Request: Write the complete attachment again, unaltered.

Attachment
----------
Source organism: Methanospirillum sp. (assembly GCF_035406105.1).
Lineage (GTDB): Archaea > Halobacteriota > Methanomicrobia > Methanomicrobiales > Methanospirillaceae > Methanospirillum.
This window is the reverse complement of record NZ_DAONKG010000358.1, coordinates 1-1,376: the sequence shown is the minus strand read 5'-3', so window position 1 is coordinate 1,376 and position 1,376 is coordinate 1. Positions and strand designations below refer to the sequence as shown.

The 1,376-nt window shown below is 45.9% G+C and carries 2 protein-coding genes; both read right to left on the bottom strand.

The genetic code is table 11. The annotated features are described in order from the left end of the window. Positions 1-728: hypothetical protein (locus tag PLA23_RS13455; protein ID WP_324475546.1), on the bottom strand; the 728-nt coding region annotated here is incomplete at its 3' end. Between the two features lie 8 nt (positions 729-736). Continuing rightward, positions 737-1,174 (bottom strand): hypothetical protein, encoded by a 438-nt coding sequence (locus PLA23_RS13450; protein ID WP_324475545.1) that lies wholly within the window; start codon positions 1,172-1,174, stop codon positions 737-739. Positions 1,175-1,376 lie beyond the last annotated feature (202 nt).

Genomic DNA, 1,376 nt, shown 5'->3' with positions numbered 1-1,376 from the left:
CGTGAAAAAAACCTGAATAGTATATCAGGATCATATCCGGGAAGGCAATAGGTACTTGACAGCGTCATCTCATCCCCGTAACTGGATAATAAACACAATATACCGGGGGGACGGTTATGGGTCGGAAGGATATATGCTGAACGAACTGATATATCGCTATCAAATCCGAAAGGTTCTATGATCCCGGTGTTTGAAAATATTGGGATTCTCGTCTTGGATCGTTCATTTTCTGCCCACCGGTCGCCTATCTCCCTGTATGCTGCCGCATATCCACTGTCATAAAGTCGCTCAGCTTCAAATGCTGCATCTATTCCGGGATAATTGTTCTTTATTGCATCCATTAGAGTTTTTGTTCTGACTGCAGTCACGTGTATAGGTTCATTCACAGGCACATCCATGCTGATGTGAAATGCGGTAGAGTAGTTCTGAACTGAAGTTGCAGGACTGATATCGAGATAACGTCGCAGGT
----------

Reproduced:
Source organism: Methanospirillum sp. (assembly GCF_035406105.1).
Lineage (GTDB): Archaea > Halobacteriota > Methanomicrobia > Methanomicrobiales > Methanospirillaceae > Methanospirillum.
This window is the reverse complement of record NZ_DAONKG010000358.1, coordinates 1-1,376: the sequence shown is the minus strand read 5'-3', so window position 1 is coordinate 1,376 and position 1,376 is coordinate 1. Positions and strand designations below refer to the sequence as shown.

The 1,376-nt window shown below is 45.9% G+C and carries 2 protein-coding genes; both read right to left on the bottom strand.

The genetic code is table 11. The annotated features are described in order from the left end of the window. Positions 1-728: hypothetical protein (locus tag PLA23_RS13455; protein ID WP_324475546.1), on the bottom strand; the 728-nt coding region annotated here is incomplete at its 3' end. Between the two features lie 8 nt (positions 729-736). Continuing rightward, positions 737-1,174 (bottom strand): hypothetical protein, encoded by a 438-nt coding sequence (locus PLA23_RS13450; protein ID WP_324475545.1) that lies wholly within the window; start codon positions 1,172-1,174, stop codon positions 737-739. Positions 1,175-1,376 lie beyond the last annotated feature (202 nt).

Genomic DNA, 1,376 nt, shown 5'->3' with positions numbered 1-1,376 from the left:
CGTGAAAAAAACCTGAATAGTATATCAGGATCATATCCGGGAAGGCAATAGGTACTTGACAGCGTCATCTCATCCCCGTAACTGGATAATAAACACAATATACCGGGGGGACGGTTATGGGTCGGAAGGATATATGCTGAACGAACTGATATATCGCTATCAAATCCGAAAGGTTCTATGATCCCGGTGTTTGAAAATATTGGGATTCTCGTCTTGGATCGTTCATTTTCTGCCCACCGGTCGCCTATCTCCCTGTATGCTGCCGCATATCCACTGTCATAAAGTCGCTCAGCTTCAAATGCTGCATCTATTCCGGGATAATTGTTCTTTATTGCATCCATTAGAGTTTTTGTTCTGACTGCAGTCACGTGTATAGGTTCATTCACAGGCACATCCATGCTGATGTGAAATGCGGTAGAGTAGTTCTGAACTGAAGTTGCAGGACTGATATCGAGATAACGTCGCAGGT